Hepatitis C viraemia is carbohydrate-dependent because the virus piggy-backs on triglyceride assembly and VLDL exocytosis. This makes a very low carbohydrate diet an effective way to control HCV viraemia, HCV-associated autoimmune syndromes, and steatosis. HCV cell entry is via LDL-receptor complex, therefore diets intended to lower LDL via upregulation of the LDL-receptor by restricting saturated fat and increasing polyunsaturated fat will increase hepatocellular infection.
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Sunday, 30 September 2012
Dining In The Fourth Dimension
Dining in the Fourth Dimension
Remember when your parents or grandparents warned you against snacking and told you to wait till mealtimes? It turns out they were right, and that when you eat is almost as important as what you eat when it comes to the effect on your health.
Eating in time-restricted windows, or intermittent fasting, is proving to be a powerful tool for clearing liver fat, normalizing blood sugar, and improving energy. It costs nothing and does not involve eating less.
Even grazing animals don’t eat at night, and humans aren’t designed to graze. We have a gall bladder, which is an adaptation for digesting big fatty meals. A crocodile has a gall bladder, and it doesn’t eat every day.
It used to be thought that snacking brought us closer to the hunter-gatherer lifestyle. It was assumed that if you hunted and gathered all through the day, you’d eat as you went. The people who thought that had never lived with hunter-gatherers, and had forgotten about the importance of cooking and food preparation in their own lives. Hunting provides occasional kills, and gathered food tends to be collected to provide shared meals - such societies are co-operative and highly social. One or two large meals a day is the norm, not constant nibbling.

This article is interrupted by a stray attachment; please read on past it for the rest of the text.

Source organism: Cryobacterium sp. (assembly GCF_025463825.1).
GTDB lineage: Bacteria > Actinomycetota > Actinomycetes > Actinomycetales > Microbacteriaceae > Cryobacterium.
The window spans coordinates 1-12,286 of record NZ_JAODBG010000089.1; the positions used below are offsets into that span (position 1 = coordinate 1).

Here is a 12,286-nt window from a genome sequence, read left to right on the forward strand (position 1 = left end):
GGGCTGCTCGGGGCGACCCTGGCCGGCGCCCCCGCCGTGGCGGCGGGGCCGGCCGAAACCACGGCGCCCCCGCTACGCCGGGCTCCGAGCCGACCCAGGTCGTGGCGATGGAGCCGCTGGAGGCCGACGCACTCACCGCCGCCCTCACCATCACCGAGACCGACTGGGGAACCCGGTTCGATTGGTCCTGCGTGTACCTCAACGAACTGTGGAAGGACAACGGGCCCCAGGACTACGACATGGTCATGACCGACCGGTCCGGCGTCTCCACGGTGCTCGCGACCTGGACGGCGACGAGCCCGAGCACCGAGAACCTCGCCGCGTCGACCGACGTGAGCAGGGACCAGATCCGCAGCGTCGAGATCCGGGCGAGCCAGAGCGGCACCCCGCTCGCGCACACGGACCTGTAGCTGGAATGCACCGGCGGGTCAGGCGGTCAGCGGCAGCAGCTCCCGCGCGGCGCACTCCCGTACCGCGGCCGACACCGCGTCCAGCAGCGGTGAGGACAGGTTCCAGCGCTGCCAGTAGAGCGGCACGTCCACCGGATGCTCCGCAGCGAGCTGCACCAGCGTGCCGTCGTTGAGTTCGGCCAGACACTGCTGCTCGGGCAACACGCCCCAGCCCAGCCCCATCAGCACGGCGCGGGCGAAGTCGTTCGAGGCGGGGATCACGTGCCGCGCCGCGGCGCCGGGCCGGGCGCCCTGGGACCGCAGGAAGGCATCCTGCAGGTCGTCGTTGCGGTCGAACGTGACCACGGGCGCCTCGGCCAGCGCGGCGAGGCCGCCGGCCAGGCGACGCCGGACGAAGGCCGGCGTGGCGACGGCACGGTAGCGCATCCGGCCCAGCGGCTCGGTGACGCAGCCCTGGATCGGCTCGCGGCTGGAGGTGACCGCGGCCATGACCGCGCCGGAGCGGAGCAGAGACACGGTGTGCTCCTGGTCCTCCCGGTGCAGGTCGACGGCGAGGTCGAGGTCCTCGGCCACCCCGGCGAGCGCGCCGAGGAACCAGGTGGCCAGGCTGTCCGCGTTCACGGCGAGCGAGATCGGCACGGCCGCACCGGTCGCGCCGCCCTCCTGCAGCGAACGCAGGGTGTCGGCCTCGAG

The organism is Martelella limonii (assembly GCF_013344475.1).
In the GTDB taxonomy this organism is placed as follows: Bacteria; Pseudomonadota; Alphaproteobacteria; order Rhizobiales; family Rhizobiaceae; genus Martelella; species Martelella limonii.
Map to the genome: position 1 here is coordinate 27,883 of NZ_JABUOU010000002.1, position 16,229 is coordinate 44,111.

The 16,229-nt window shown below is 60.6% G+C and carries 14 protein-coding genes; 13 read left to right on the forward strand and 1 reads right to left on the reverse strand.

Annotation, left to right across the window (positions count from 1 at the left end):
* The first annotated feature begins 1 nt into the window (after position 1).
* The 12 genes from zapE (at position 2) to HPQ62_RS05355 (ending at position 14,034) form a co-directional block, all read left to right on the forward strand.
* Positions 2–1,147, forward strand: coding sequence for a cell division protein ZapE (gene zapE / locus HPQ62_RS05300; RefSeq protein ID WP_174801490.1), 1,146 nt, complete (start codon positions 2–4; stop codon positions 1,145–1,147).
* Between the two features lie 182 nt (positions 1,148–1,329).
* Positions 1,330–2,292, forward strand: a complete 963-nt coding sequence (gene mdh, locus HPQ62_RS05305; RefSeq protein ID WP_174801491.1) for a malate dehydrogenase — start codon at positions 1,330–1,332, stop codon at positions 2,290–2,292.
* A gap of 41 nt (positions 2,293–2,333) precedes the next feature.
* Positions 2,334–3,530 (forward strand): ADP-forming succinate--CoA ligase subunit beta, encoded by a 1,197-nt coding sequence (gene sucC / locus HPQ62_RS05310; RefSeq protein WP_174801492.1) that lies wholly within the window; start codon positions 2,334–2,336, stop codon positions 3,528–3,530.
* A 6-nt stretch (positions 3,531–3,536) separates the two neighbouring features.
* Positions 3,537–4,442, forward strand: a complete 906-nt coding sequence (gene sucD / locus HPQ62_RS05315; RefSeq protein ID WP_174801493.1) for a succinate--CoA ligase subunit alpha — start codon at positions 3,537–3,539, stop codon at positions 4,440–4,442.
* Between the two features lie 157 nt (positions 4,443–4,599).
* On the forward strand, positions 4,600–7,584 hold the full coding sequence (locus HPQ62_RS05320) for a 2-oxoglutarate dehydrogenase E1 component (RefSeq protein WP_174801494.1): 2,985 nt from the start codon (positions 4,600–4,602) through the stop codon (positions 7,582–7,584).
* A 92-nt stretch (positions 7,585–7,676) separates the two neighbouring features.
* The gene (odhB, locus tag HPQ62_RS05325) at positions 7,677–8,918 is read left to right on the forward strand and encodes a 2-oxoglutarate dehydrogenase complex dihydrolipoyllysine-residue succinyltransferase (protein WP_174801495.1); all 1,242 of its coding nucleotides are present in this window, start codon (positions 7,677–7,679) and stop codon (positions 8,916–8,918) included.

Experiments in humans and animals have confirmed that fitting one’s eating into a regular “window” improves markers such as liver fat, blood lipids, blood sugar control, and inflammation.
Two things seem to have contributed to this result: the 16-hour periods between meals when no food was entering the bloodstream allowed the body to go into “fasting” mode and use up stored fat, and generally sort out its energy arrangements (just as closing a supermarket at night makes it easier for staff to restock the shelves and clear up any mess); and the daily rhythm of hormone regulation became more defined. This is particularly relevant to hepatitis C as “brain fog” fatigue, insomnia and depression can be due to abnormal levels of cortisol, melatonin, serotonin and other hormones, the rise and fall of which should follow a daily pattern. The improvement in liver fat in the IF mice was also highly desirable.
I recommend eating between 10am and 6pm to “reset the body clock” in this way.
There are other variations but this one is least stressful to adapt to and works for me.
Intermittent fasting is the icing on the cake, and not the place to start with a Hep C diet. Begin with supplements and herbs, removing food toxins, restricting carbohydrate, before experimenting with IF.